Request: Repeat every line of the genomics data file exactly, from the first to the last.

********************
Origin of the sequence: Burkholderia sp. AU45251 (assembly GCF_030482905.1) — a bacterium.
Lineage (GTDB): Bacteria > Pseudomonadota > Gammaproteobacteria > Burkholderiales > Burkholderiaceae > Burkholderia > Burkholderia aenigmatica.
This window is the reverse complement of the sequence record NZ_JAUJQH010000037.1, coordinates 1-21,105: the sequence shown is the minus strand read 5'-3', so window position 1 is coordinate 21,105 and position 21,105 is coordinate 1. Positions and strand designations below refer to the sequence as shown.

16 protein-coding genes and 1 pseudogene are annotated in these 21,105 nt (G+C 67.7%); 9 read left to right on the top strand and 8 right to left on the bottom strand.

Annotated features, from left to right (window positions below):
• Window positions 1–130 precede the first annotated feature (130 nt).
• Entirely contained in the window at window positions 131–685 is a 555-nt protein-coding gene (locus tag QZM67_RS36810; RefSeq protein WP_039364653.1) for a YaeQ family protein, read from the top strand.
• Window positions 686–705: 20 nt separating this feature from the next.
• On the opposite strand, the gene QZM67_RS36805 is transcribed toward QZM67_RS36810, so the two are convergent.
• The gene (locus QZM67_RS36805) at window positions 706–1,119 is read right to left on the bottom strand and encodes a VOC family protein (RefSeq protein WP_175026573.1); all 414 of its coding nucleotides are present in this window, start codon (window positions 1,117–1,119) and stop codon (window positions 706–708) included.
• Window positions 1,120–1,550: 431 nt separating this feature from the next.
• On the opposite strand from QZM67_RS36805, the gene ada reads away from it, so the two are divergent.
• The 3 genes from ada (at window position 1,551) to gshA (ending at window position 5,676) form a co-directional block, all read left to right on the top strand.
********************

Origin of the sequence: Burkholderia sp. AU45251 (assembly GCF_030482905.1) — a bacterium.
Lineage (GTDB): Bacteria > Pseudomonadota > Gammaproteobacteria > Burkholderiales > Burkholderiaceae > Burkholderia > Burkholderia aenigmatica.
This window is the reverse complement of the sequence record NZ_JAUJQH010000037.1, coordinates 1-21,105: the sequence shown is the minus strand read 5'-3', so window position 1 is coordinate 21,105 and position 21,105 is coordinate 1. Positions and strand designations below refer to the sequence as shown.

16 protein-coding genes and 1 pseudogene are annotated in these 21,105 nt (G+C 67.7%); 9 read left to right on the top strand and 8 right to left on the bottom strand.

Annotated features, from left to right (window positions below):
• Window positions 1–130 precede the first annotated feature (130 nt).
• Entirely contained in the window at window positions 131–685 is a 555-nt protein-coding gene (locus tag QZM67_RS36810; RefSeq protein WP_039364653.1) for a YaeQ family protein, read from the top strand.
• Window positions 686–705: 20 nt separating this feature from the next.
• On the opposite strand, the gene QZM67_RS36805 is transcribed toward QZM67_RS36810, so the two are convergent.
• The gene (locus QZM67_RS36805) at window positions 706–1,119 is read right to left on the bottom strand and encodes a VOC family protein (RefSeq protein WP_175026573.1); all 414 of its coding nucleotides are present in this window, start codon (window positions 1,117–1,119) and stop codon (window positions 706–708) included.
• Window positions 1,120–1,550: 431 nt separating this feature from the next.
• On the opposite strand from QZM67_RS36805, the gene ada reads away from it, so the two are divergent.
• The 3 genes from ada (at window position 1,551) to gshA (ending at window position 5,676) form a co-directional block, all read left to right on the top strand.